There are still some specifications that require domestically produced fittings. This may be due to preference (ex. patriotism) or legal rules, but both of these can (and did) change with frequency to permit the purchase of imported fittings. In addition, the “Buy American” provisions of the American Recovery and Reinvestment Act (ARRA) did create a brief increase in the demand of domestically produced fittings. However, the numerous waivers and temporary nature meant that the sale of domestic fittings only rose to about a third of all sales before falling back to their pre-ARRA levels when ARRA expired in 2010. Domestic-only specifications and the ARRA period encouraged foreign fittings companies to consider producing DIPF products domestically. Star entered shortly after the passage of ARRA and Sigma entered into a Master Distribution Agreement (MDA) with McWane to supply domestic fittings during the ARRA period. It was these conditions that produced the FTC complaint.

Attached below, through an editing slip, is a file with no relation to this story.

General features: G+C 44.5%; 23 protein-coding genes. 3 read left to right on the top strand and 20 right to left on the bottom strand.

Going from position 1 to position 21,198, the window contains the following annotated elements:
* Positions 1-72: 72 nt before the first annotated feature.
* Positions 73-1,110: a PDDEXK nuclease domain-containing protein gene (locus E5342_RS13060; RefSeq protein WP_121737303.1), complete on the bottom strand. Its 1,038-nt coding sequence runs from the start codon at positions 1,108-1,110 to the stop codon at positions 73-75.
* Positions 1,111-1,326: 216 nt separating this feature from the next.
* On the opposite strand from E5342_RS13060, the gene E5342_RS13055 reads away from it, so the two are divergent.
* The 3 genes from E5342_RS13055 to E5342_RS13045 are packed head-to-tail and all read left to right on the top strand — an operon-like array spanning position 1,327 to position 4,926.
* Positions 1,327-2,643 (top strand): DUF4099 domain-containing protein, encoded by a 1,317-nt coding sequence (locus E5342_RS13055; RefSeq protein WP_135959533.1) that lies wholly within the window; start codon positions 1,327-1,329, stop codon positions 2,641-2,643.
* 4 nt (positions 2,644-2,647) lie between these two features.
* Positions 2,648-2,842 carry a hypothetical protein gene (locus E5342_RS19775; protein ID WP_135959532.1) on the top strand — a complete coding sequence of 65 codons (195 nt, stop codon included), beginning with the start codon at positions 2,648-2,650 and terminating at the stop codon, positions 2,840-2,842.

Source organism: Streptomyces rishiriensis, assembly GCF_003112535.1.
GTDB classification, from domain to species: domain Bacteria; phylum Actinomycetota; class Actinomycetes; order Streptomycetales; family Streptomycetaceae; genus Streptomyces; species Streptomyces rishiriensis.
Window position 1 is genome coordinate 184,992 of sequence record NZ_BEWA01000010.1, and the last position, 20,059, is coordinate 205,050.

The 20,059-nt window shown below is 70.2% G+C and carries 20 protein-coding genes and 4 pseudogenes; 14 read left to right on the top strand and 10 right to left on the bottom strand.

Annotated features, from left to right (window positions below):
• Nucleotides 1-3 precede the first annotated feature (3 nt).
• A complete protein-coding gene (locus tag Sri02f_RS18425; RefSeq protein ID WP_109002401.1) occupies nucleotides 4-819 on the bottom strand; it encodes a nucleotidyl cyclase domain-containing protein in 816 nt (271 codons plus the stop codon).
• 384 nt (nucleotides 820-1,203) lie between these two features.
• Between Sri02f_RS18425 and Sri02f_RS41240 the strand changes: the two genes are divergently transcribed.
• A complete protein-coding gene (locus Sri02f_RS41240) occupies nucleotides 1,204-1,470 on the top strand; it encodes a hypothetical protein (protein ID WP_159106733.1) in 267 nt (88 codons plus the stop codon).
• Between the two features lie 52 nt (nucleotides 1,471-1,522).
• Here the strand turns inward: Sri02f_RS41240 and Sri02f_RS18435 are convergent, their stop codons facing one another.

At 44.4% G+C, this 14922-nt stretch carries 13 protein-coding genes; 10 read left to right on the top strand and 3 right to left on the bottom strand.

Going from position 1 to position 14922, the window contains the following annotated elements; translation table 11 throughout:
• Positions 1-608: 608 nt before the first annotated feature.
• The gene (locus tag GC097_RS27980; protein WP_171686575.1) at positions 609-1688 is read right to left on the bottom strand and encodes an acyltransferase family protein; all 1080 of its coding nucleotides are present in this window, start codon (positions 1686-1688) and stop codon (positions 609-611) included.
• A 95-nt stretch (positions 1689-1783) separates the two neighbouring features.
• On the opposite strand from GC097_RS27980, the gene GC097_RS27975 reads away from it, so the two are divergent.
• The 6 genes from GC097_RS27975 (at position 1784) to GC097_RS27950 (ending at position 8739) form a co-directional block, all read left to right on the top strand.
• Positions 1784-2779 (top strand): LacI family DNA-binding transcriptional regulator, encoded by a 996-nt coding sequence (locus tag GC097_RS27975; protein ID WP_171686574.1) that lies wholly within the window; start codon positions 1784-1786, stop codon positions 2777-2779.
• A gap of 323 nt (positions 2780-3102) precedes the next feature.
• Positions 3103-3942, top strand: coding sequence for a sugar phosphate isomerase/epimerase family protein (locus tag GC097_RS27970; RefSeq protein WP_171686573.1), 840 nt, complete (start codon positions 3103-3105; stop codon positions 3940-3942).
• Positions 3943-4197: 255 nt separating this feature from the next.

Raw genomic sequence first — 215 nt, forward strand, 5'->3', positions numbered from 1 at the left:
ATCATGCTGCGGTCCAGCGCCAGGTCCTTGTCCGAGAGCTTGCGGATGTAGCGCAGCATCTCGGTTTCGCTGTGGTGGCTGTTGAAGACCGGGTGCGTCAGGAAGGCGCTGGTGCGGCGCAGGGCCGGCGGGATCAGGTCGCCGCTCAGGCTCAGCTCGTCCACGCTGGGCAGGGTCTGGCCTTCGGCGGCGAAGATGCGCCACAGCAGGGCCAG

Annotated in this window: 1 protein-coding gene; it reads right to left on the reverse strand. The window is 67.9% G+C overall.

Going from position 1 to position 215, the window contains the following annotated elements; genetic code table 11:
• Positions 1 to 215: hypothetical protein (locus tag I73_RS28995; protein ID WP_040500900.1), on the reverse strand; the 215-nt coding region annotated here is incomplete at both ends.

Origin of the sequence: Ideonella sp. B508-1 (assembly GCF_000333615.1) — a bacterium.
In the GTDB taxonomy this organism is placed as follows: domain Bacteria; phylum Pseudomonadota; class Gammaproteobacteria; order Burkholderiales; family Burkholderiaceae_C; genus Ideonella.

McWane’s actions to keep its domestic foundry open led to the FTC complaint. McWane’s rebate program, designed to help it increase production at its foundry, became the basis of the FTC’s claim that McWane was excluding Star from the market. McWane’s MDA agreement with Sigma, which also helped expand its reach to Sigma’s customer base and to increase its domestic foundry production, was seen by the FTC as excluding Sigma from the market. McWane was also charged with colluding with Star, who successfully entered the market, to raise and stabilize prices.